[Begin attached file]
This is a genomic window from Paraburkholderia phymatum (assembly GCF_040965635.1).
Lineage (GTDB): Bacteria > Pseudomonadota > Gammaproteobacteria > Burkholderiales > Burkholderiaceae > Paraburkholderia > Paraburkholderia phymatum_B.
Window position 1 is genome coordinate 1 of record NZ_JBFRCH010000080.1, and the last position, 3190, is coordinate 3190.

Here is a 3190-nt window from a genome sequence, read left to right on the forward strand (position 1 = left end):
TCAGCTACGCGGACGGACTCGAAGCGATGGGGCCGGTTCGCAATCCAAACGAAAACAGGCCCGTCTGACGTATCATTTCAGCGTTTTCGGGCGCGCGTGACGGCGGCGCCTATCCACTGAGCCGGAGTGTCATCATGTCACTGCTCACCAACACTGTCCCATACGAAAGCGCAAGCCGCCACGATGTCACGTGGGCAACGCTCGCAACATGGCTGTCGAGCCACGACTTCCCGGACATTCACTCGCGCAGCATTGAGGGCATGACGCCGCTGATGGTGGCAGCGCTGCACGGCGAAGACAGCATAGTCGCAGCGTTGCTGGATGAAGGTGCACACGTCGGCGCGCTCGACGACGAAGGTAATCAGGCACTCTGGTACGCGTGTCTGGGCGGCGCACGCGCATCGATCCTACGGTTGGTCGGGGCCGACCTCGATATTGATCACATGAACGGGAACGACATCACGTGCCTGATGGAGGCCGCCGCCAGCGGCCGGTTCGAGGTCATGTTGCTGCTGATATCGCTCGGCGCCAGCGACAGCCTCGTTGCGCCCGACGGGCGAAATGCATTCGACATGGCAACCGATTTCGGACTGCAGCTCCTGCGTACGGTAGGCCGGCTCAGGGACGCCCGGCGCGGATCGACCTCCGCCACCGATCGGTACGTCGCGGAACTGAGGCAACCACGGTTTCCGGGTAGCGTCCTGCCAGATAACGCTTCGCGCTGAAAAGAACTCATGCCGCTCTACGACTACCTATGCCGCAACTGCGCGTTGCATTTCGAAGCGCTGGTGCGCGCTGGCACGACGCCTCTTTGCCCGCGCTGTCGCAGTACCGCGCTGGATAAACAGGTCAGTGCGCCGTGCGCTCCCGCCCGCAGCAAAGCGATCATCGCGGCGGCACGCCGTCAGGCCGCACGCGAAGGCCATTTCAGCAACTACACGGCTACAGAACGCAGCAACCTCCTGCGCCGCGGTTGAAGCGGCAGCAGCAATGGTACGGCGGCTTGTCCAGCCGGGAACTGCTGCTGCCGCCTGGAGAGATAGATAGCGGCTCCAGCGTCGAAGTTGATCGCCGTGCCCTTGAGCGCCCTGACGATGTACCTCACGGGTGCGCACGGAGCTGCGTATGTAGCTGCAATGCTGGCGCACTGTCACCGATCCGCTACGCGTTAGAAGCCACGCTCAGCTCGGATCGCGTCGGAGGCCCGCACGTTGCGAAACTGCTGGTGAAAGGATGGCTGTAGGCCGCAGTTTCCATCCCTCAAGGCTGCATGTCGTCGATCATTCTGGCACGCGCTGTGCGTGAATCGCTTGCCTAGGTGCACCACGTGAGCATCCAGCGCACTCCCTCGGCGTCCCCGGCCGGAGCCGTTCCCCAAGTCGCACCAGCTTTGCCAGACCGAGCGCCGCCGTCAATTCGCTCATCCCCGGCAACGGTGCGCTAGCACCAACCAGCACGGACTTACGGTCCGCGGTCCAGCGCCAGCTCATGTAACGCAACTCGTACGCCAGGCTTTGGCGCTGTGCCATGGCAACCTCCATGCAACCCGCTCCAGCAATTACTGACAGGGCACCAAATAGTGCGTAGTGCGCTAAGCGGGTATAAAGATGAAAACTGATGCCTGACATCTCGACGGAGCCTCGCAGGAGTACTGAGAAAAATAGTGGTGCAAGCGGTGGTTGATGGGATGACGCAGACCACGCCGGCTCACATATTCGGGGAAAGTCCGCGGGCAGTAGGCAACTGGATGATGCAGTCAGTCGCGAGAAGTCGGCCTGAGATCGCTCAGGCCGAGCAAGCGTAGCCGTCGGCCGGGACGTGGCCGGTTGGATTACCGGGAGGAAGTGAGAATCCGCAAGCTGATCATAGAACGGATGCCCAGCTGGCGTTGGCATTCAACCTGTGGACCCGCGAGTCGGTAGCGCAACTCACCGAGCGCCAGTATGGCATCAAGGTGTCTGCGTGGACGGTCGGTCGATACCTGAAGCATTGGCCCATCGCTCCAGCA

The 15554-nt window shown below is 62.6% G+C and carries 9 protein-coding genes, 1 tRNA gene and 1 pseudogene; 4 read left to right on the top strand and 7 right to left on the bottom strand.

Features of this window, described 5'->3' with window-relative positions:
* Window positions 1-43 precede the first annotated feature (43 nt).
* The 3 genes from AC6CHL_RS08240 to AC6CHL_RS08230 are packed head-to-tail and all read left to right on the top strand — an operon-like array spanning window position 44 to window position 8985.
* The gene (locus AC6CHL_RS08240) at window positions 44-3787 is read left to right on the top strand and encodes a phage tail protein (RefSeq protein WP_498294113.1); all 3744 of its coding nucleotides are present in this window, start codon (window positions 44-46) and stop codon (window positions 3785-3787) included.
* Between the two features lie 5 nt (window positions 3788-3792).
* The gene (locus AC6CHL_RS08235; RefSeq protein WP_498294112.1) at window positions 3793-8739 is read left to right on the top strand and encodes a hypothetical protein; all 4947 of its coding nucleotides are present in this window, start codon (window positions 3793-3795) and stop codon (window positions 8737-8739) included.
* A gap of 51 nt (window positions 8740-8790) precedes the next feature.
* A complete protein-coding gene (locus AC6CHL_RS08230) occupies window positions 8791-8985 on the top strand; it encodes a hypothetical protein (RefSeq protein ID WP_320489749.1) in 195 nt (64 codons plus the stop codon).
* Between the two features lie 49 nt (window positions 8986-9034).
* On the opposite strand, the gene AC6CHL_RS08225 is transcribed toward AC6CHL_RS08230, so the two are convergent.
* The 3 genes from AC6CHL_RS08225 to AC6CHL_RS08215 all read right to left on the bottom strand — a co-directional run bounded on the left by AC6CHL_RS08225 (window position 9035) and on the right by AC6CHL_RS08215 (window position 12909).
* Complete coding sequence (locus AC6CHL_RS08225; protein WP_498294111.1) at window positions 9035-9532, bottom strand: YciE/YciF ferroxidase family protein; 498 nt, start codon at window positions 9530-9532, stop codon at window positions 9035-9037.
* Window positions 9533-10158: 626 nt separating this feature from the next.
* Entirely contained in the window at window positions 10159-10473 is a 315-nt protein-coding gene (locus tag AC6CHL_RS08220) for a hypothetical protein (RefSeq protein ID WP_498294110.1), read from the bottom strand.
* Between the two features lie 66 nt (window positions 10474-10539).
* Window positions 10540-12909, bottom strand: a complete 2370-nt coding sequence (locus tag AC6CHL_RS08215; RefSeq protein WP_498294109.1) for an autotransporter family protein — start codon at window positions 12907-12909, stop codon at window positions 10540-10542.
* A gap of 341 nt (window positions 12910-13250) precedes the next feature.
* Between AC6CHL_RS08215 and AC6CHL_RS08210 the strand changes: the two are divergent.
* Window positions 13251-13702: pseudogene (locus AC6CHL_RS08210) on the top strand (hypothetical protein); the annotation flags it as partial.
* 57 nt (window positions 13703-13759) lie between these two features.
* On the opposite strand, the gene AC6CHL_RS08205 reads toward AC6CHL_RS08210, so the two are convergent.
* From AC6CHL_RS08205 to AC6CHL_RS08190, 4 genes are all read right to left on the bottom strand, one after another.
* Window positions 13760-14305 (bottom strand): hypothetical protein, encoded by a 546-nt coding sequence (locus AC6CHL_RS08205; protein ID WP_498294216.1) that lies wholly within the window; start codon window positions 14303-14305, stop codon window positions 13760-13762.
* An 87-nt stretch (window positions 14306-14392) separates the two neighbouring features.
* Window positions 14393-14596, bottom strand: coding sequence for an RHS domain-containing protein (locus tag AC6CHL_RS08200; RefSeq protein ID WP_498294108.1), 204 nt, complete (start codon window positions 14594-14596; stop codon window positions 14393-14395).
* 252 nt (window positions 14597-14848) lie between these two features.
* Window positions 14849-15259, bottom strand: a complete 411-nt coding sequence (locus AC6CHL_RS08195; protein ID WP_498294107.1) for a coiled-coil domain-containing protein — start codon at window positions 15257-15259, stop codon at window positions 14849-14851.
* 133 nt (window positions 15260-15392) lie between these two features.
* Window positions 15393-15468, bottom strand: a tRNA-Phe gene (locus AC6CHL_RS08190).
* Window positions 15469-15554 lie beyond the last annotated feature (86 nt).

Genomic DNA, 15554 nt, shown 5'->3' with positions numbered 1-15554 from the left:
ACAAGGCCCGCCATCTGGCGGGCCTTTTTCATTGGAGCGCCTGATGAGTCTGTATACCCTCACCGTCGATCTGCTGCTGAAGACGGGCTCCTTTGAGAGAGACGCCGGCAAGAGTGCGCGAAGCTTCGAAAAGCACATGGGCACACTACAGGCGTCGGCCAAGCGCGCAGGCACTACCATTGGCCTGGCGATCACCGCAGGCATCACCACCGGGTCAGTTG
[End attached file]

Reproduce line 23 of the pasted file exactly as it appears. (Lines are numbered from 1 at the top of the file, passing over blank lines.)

* A gap of 341 nt (window positions 12910-13250) precedes the next feature.